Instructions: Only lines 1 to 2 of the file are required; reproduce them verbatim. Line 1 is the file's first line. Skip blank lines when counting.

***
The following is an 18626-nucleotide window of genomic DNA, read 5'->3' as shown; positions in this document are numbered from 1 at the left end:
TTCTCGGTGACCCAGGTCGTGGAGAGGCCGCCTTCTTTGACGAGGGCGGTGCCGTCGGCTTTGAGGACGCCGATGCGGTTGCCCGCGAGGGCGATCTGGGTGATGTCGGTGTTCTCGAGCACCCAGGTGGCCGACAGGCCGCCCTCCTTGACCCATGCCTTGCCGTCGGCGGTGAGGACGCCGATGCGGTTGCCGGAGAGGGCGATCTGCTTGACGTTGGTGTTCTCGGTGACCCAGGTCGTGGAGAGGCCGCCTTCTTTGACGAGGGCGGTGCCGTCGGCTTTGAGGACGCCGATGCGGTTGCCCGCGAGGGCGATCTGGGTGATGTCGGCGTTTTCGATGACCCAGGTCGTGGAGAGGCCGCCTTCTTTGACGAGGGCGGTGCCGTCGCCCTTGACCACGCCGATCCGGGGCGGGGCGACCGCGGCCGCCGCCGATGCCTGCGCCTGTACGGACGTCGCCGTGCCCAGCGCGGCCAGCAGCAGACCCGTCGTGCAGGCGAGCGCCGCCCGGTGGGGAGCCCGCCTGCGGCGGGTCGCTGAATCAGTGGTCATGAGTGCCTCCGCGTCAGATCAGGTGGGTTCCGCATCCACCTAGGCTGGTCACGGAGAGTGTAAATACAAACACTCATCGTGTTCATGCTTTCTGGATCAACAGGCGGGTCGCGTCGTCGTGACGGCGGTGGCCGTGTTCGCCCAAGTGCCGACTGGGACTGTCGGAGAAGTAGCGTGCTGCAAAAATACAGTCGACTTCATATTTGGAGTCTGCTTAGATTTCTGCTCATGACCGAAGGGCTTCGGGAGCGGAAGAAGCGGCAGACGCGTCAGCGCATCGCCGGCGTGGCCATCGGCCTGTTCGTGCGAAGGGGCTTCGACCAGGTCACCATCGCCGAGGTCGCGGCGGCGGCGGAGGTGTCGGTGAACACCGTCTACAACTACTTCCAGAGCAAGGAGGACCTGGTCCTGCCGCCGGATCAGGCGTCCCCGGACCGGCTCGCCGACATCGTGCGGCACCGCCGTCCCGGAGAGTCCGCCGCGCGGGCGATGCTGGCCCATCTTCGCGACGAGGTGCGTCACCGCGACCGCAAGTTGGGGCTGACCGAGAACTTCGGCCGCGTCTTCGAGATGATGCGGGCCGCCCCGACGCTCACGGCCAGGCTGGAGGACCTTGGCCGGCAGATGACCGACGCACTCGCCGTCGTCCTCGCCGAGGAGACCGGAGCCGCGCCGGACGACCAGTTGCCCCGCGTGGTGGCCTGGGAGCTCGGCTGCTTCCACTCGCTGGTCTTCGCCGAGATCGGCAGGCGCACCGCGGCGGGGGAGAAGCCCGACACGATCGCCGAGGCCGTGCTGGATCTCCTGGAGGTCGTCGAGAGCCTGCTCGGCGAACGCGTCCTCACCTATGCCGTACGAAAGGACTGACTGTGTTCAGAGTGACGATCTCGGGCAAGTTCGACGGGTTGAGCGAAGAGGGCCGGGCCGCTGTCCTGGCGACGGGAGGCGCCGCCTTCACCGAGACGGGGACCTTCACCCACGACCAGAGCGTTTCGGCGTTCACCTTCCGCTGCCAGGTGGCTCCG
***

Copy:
The following is an 18626-nucleotide window of genomic DNA, read 5'->3' as shown; positions in this document are numbered from 1 at the left end:
TTCTCGGTGACCCAGGTCGTGGAGAGGCCGCCTTCTTTGACGAGGGCGGTGCCGTCGGCTTTGAGGACGCCGATGCGGTTGCCCGCGAGGGCGATCTGGGTGATGTCGGTGTTCTCGAGCACCCAGGTGGCCGACAGGCCGCCCTCCTTGACCCATGCCTTGCCGTCGGCGGTGAGGACGCCGATGCGGTTGCCGGAGAGGGCGATCTGCTTGACGTTGGTGTTCTCGGTGACCCAGGTCGTGGAGAGGCCGCCTTCTTTGACGAGGGCGGTGCCGTCGGCTTTGAGGACGCCGATGCGGTTGCCCGCGAGGGCGATCTGGGTGATGTCGGCGTTTTCGATGACCCAGGTCGTGGAGAGGCCGCCTTCTTTGACGAGGGCGGTGCCGTCGCCCTTGACCACGCCGATCCGGGGCGGGGCGACCGCGGCCGCCGCCGATGCCTGCGCCTGTACGGACGTCGCCGTGCCCAGCGCGGCCAGCAGCAGACCCGTCGTGCAGGCGAGCGCCGCCCGGTGGGGAGCCCGCCTGCGGCGGGTCGCTGAATCAGTGGTCATGAGTGCCTCCGCGTCAGATCAGGTGGGTTCCGCATCCACCTAGGCTGGTCACGGAGAGTGTAAATACAAACACTCATCGTGTTCATGCTTTCTGGATCAACAGGCGGGTCGCGTCGTCGTGACGGCGGTGGCCGTGTTCGCCCAAGTGCCGACTGGGACTGTCGGAGAAGTAGCGTGCTGCAAAAATACAGTCGACTTCATATTTGGAGTCTGCTTAGATTTCTGCTCATGACCGAAGGGCTTCGGGAGCGGAAGAAGCGGCAGACGCGTCAGCGCATCGCCGGCGTGGCCATCGGCCTGTTCGTGCGAAGGGGCTTCGACCAGGTCACCATCGCCGAGGTCGCGGCGGCGGCGGAGGTGTCGGTGAACACCGTCTACAACTACTTCCAGAGCAAGGAGGACCTGGTCCTGCCGCCGGATCAGGCGTCCCCGGACCGGCTCGCCGACATCGTGCGGCACCGCCGTCCCGGAGAGTCCGCCGCGCGGGCGATGCTGGCCCATCTTCGCGACGAGGTGCGTCACCGCGACCGCAAGTTGGGGCTGACCGAGAACTTCGGCCGCGTCTTCGAGATGATGCGGGCCGCCCCGACGCTCACGGCCAGGCTGGAGGACCTTGGCCGGCAGATGACCGACGCACTCGCCGTCGTCCTCGCCGAGGAGACCGGAGCCGCGCCGGACGACCAGTTGCCCCGCGTGGTGGCCTGGGAGCTCGGCTGCTTCCACTCGCTGGTCTTCGCCGAGATCGGCAGGCGCACCGCGGCGGGGGAGAAGCCCGACACGATCGCCGAGGCCGTGCTGGATCTCCTGGAGGTCGTCGAGAGCCTGCTCGGCGAACGCGTCCTCACCTATGCCGTACGAAAGGACTGACTGTGTTCAGAGTGACGATCTCGGGCAAGTTCGACGGGTTGAGCGAAGAGGGCCGGGCCGCTGTCCTGGCGACGGGAGGCGCCGCCTTCACCGAGACGGGGACCTTCACCCACGACCAGAGCGTTTCGGCGTTCACCTTCCGCTGCCAGGTGGCTCCG